A Wake-Up Call for Sleep Habits at Work
Workplace Wellness Not many people think about sleep as an aspect of workplace wellness, but maybe every company should have a nap room.
Fretting over a work project. Binge-watching TV. Cramming for a test. Celebrating with friends. Reading just one more chapter of a great book. Plenty of things can keep us awake into the early morning hours.
The results? We go to work foggy and do less than our best. Maybe we nod off after lunch. Maybe, as the sleep deficit accumulates, we become chronically ill. You can see how worries of worker sleep habits should have employers tossing and turning. According to the National Sleep Foundation, being awake for 18 hours is equal to a blood alcohol concentration of 0.08 percent, which is legally drunk (which is frowned upon in most workplaces).
A widespread issue
In “Mental Health and Substance Abuse Benefits: 2016 Survey Results,” the International Foundation of Employee Benefit Plans found that nearly 40 percent of respondents believe sleep deprivation in their organizations is “very prevalent” (3.5 percent), “prevalent” (11.6 percent) or “somewhat prevalent” (24.1 percent), with 45.1 percent of respondents uncertain of the prevalence.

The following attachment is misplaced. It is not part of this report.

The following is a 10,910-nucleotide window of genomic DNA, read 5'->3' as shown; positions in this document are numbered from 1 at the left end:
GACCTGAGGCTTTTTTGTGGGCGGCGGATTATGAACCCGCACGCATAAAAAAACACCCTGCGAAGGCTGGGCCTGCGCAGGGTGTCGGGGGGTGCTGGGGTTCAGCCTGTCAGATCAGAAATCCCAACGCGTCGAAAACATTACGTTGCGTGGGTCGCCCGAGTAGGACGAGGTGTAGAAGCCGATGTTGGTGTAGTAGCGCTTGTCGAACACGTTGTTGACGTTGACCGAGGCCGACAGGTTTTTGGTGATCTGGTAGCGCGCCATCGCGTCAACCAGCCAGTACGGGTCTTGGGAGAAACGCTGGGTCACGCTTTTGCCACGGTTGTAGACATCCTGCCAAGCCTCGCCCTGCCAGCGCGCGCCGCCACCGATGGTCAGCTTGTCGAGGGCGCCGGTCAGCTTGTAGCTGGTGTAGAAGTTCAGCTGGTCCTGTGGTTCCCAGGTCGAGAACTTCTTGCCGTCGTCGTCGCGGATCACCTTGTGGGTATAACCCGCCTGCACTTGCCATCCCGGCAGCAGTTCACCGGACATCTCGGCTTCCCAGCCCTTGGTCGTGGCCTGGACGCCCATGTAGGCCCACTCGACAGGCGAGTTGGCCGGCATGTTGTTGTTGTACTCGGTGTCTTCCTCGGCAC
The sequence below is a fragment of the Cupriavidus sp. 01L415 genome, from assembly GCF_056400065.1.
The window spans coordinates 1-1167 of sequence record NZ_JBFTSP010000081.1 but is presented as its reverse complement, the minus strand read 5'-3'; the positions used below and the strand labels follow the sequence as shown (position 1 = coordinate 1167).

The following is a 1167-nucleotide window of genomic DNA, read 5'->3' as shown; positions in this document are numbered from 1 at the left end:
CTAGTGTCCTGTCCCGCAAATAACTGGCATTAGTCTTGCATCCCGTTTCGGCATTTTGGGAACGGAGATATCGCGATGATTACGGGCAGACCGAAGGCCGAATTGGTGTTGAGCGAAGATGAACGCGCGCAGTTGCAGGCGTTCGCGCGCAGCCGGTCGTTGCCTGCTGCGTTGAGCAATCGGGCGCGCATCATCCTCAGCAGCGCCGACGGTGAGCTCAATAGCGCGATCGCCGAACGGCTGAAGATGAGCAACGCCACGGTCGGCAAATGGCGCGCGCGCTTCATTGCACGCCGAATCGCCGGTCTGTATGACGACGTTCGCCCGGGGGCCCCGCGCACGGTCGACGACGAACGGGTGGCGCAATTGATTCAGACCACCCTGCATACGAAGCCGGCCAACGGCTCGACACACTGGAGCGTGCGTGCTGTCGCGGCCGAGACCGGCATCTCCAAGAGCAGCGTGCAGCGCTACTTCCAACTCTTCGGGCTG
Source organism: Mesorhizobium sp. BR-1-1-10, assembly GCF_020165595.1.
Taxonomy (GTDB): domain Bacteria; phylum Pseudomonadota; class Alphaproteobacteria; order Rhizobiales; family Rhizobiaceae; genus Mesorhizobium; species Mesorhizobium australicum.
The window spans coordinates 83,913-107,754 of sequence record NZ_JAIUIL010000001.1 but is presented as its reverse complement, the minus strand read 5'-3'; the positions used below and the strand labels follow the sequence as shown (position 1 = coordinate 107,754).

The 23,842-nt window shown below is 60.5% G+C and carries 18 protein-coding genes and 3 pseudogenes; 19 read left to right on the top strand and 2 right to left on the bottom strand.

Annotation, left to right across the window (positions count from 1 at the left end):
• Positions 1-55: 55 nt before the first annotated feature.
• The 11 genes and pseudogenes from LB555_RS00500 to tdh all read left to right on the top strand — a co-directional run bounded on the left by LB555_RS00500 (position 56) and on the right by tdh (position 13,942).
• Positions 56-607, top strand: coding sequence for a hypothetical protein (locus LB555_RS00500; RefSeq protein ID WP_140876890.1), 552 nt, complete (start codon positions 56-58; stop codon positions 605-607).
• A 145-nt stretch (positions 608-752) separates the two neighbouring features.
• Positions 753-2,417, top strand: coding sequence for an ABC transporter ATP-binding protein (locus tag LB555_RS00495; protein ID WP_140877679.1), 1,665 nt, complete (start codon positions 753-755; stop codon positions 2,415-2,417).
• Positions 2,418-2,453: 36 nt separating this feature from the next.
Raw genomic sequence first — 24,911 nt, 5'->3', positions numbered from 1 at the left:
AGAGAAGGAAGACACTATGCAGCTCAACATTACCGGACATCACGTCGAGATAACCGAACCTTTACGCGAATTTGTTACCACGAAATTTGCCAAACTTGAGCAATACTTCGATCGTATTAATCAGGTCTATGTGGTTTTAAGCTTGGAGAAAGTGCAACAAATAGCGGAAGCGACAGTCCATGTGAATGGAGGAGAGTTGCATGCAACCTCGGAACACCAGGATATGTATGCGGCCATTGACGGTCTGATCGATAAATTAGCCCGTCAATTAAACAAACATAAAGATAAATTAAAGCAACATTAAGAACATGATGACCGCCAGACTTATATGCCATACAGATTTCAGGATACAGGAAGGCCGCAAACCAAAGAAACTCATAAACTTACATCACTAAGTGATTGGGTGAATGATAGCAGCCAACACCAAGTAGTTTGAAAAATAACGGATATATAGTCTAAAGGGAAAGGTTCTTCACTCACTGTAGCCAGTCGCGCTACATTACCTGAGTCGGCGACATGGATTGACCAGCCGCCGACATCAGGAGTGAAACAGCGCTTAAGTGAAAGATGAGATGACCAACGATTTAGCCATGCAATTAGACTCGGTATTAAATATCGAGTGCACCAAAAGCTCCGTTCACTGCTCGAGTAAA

According to the National Sleep Foundation, being awake for 18 hours is equal to a blood alcohol concentration of 0.08 percent.
This prevalence, paired with links between insufficient sleep and diseases such as obesity, diabetes and even cancer and Alzheimer’s disease (according to Eve Van Cauter, Ph.D., Director of the Sleep, Metabolism and Health Center at the University of Chicago), is building a case for sleep management as a workplace wellness offering. The overall health and well-being of workers is taking shape as a more prominent focus for employers ahead of reducing health-related costs. Sleep management programs allow workplaces to support the mental and physical health of employees, leading to increases in productivity and decreases in absenteeism.
According to “Employee Benefits Survey 2016” from the International Foundation, nap rooms are on the rise with five percent of organizations providing the benefit, compared with less than two percent in 2014. Some employers are even offering sleep coaching and consultations with sleep medical professionals to uncover sleep disorders.
Are employees at your organization getting enough sleep? It’s a question to keep you up at night…